When I Least (But Probably Should Have) Expected It

As I wiped the tears falling down my cheeks, I tried to remember how I got here. On a return flight from California. Next to young college girls traveling for a weekend adventure. Crying over a movie. “That’s not me,” I told myself. And I wanted to tell the two undergrads as well. But I realized it was probably easier for them to think I’m just one of those people who cries at movies rather than try to explain WHY I was crying at this one in particular.

So, how did I get HERE?

It all starts with a simple choice – what movies to download for a business trip to California. As I sat in my recliner the Monday night before my trip, I estimated that I needed four movies (two each way), and I began the dutiful scroll through my preferred streaming options, mindlessly swiping. When I download movies, I have a pretty standard approach – get one movie I know I like, one movie that sounds intriguing, and two movies that I’ve heard good things about. So, I opted for “Friday Night Lights,” “Fences,” and “Lion” and I figured I’d find a fourth movie on the airline app.

Some of you already think you know how I ended up crying on a plane. But for those who don’t, hang with me. I swear I didn’t see it coming either.

I’ll skip the details about the trip to Cali and the business. Suffice it to say “Friday Night Lights” never disappoints, “Fences” was a bit slow, my meal at “In-n-Out” was fantastic, and I have the best job in the world! And after three days in Los Angeles, I was exhilarated, albeit a little tired.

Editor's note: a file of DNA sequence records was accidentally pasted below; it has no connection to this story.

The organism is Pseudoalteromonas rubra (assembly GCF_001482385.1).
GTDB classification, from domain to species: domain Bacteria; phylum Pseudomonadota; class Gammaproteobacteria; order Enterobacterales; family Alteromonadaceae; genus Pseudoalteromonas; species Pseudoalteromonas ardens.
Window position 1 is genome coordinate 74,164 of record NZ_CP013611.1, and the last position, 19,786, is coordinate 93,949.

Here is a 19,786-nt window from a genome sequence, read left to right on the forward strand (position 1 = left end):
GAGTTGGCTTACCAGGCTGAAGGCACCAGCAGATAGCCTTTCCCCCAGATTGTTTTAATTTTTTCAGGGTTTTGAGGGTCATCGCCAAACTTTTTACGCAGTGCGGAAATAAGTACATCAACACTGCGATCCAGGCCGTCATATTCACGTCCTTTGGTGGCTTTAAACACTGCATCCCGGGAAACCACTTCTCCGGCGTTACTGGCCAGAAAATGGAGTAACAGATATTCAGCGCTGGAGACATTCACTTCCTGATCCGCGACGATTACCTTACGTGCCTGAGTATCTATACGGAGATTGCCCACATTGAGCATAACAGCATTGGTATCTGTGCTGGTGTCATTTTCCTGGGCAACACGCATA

So, I settled into my seat, popped in my earbuds, and pushed “play” on “Lion.” Let me start by saying that I knew the plot line, which is based on a true story. An impoverished young Indian boy (Saroo) is scrounging for coins and food on a train when he falls asleep and wakes up hours later and hundreds of miles away from his family. He lives on the streets of Calcutta for several weeks before being placed in an orphanage and eventually adopted by an Australian couple. More than two decades later, he reunites with his original family.

It’s an amazing story, but so significantly different from mine that I didn’t expect it to impact me. Before being reunited, I never knew my original family. I never saw them, hugged them, ate with them. I knew they existed, but in an obscure way – like you know there are billions of people in the world. I certainly didn’t have the memories that drove Saroo on his journey. So, why would I be moved beyond the typical emotions I feel when I hear a touching story?

Frankly, I didn’t expect to be. Which was why my reaction was so shocking.

It started as a strange tightness in my chest. That sensation occurred at the point in the movie that Saroo started to distance himself from his loved ones. Then, I found myself feeling a full-body tension when Saroo began staying awake all hours of the night searching Google Earth for any feature that aligned with his memories. And as he became more and more desperate, I was anxious – like the kind of anxious that causes your insides to shake.

And THAT’S when I started to cry. Not what you expected, right? Yeah, me either.

Because I expected to feel moved when Saroo’s parents supported his search and I expected to be moved when Saroo found his original family. And I did feel something at those points.